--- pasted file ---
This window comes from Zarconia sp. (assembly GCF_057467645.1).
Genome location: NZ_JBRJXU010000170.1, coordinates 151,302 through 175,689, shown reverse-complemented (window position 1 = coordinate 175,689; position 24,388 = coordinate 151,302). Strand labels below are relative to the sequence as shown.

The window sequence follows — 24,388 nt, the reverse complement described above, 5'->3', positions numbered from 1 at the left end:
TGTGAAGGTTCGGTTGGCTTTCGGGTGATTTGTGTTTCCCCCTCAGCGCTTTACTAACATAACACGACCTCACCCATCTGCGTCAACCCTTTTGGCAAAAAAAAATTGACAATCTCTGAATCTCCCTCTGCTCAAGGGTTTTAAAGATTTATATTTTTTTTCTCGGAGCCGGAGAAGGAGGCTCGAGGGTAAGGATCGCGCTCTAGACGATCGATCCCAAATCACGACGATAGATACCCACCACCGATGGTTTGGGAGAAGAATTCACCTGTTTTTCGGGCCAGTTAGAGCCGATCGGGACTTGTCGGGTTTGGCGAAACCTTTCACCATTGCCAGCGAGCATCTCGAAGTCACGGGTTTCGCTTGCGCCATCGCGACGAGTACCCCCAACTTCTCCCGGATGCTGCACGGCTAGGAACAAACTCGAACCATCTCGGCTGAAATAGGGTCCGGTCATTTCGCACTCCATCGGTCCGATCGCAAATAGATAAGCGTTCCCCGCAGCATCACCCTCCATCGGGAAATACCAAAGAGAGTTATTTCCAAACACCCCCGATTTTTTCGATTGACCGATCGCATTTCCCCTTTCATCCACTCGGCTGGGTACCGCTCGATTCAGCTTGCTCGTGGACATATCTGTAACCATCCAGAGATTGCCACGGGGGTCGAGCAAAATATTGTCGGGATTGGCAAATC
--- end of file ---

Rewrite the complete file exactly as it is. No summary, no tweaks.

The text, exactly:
This window comes from Zarconia sp. (assembly GCF_057467645.1).
Genome location: NZ_JBRJXU010000170.1, coordinates 151,302 through 175,689, shown reverse-complemented (window position 1 = coordinate 175,689; position 24,388 = coordinate 151,302). Strand labels below are relative to the sequence as shown.

The window sequence follows — 24,388 nt, the reverse complement described above, 5'->3', positions numbered from 1 at the left end:
TGTGAAGGTTCGGTTGGCTTTCGGGTGATTTGTGTTTCCCCCTCAGCGCTTTACTAACATAACACGACCTCACCCATCTGCGTCAACCCTTTTGGCAAAAAAAAATTGACAATCTCTGAATCTCCCTCTGCTCAAGGGTTTTAAAGATTTATATTTTTTTTCTCGGAGCCGGAGAAGGAGGCTCGAGGGTAAGGATCGCGCTCTAGACGATCGATCCCAAATCACGACGATAGATACCCACCACCGATGGTTTGGGAGAAGAATTCACCTGTTTTTCGGGCCAGTTAGAGCCGATCGGGACTTGTCGGGTTTGGCGAAACCTTTCACCATTGCCAGCGAGCATCTCGAAGTCACGGGTTTCGCTTGCGCCATCGCGACGAGTACCCCCAACTTCTCCCGGATGCTGCACGGCTAGGAACAAACTCGAACCATCTCGGCTGAAATAGGGTCCGGTCATTTCGCACTCCATCGGTCCGATCGCAAATAGATAAGCGTTCCCCGCAGCATCACCCTCCATCGGGAAATACCAAAGAGAGTTATTTCCAAACACCCCCGATTTTTTCGATTGACCGATCGCATTTCCCCTTTCATCCACTCGGCTGGGTACCGCTCGATTCAGCTTGCTCGTGGACATATCTGTAACCATCCAGAGATTGCCACGGGGGTCGAGCAAAATATTGTCGGGATTGGCAAATC